Interpreting spiritual ecology for modern urban planning : increasing understanding of personal responsibility, community awareness, interdependent action, and spiritual awakening in communities




Alexander, Jena Plumeria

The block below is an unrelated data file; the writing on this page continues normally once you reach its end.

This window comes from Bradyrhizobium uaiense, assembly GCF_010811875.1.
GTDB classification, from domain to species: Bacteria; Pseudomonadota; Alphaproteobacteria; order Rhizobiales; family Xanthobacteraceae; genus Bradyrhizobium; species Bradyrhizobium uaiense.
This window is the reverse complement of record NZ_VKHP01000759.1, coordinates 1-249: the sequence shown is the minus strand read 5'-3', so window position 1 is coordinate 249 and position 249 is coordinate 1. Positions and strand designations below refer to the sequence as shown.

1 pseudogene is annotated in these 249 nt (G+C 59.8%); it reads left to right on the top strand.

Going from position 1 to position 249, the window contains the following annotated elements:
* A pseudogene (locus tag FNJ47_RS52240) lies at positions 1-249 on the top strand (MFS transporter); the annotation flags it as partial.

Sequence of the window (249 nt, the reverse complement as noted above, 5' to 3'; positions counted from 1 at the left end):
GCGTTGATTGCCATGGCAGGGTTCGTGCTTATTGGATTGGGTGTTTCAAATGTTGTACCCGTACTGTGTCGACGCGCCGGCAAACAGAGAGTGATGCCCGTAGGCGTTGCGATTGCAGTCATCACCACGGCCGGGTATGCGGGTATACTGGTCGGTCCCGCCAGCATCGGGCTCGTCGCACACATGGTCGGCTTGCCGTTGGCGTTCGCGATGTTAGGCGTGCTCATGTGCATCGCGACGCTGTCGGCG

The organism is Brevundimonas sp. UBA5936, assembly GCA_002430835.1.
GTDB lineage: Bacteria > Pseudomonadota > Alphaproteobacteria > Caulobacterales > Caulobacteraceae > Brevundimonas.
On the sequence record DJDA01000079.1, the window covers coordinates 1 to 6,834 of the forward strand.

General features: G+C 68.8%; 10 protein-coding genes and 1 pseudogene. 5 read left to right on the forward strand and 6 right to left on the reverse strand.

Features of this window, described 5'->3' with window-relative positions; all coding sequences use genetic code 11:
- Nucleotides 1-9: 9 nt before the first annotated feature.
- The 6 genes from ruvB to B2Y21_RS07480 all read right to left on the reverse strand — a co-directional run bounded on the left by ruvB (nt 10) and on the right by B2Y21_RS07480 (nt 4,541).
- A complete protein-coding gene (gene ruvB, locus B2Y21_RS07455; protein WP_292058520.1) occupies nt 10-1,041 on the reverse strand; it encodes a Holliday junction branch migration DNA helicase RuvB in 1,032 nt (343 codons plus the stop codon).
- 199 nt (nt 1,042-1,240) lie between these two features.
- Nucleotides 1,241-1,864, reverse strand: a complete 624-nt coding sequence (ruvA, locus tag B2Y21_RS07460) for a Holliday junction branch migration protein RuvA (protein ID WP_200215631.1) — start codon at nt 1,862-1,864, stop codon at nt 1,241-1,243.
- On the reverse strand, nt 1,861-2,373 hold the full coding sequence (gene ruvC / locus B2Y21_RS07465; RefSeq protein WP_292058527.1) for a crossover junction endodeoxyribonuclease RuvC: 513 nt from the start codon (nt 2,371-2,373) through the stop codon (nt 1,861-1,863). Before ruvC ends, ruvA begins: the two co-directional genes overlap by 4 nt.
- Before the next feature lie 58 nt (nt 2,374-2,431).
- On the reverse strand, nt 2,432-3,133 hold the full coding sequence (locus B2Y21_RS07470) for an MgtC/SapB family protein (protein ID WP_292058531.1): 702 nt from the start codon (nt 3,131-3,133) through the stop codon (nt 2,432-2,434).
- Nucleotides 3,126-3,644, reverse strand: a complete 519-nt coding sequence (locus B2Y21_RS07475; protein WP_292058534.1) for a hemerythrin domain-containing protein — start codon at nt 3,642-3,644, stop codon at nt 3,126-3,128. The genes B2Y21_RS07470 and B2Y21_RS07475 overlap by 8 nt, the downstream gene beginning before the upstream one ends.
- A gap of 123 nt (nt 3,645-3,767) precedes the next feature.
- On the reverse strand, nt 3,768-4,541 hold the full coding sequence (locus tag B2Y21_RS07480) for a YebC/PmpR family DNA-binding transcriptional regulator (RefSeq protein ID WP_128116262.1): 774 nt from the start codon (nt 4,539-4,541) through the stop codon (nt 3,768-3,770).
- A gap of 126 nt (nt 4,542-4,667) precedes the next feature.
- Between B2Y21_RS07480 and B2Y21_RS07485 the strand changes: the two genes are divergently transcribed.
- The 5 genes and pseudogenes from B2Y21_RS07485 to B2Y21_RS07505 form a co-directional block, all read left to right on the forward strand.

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The paper begins by describing limitations in city planning approaches that originate from worldviews that do not meet long-term community environmental, economic, or spiritual needs. It posits that a graduate-level education in city planning must go beyond solutions derived or implemented through data and engineering to solutions that build human dignity, well-being, and community through relational awareness and self-reflexive practice. This paper then introduces and defines, through examples and case studies, a branch of study called “spiritual ecology” that can provide a path beyond those limitations. The examples and case studies focus on several overarching themes such as Animism; ways of knowing such as deep patience, wisdom-seeking, observation, and reverence; principles of action such as self-restraint; systems thinking frameworks such as deep ecology and “interbeing”; community development through self-reflexive practice; and decentralized, participative systems. The paper explains, through the sections, how spiritual ecology logic and principles stemming from these overarching themes can be applied to city planning. The paper then examines the Thai Sufficiency Economy as a working model for implementation of spiritual ecology logic and principles. Throughout, the paper also explains why spiritual ecology is necessary for a graduate study in city planning. Lastly, a one-semester curriculum for a graduate course in Spiritual Ecology is outlined


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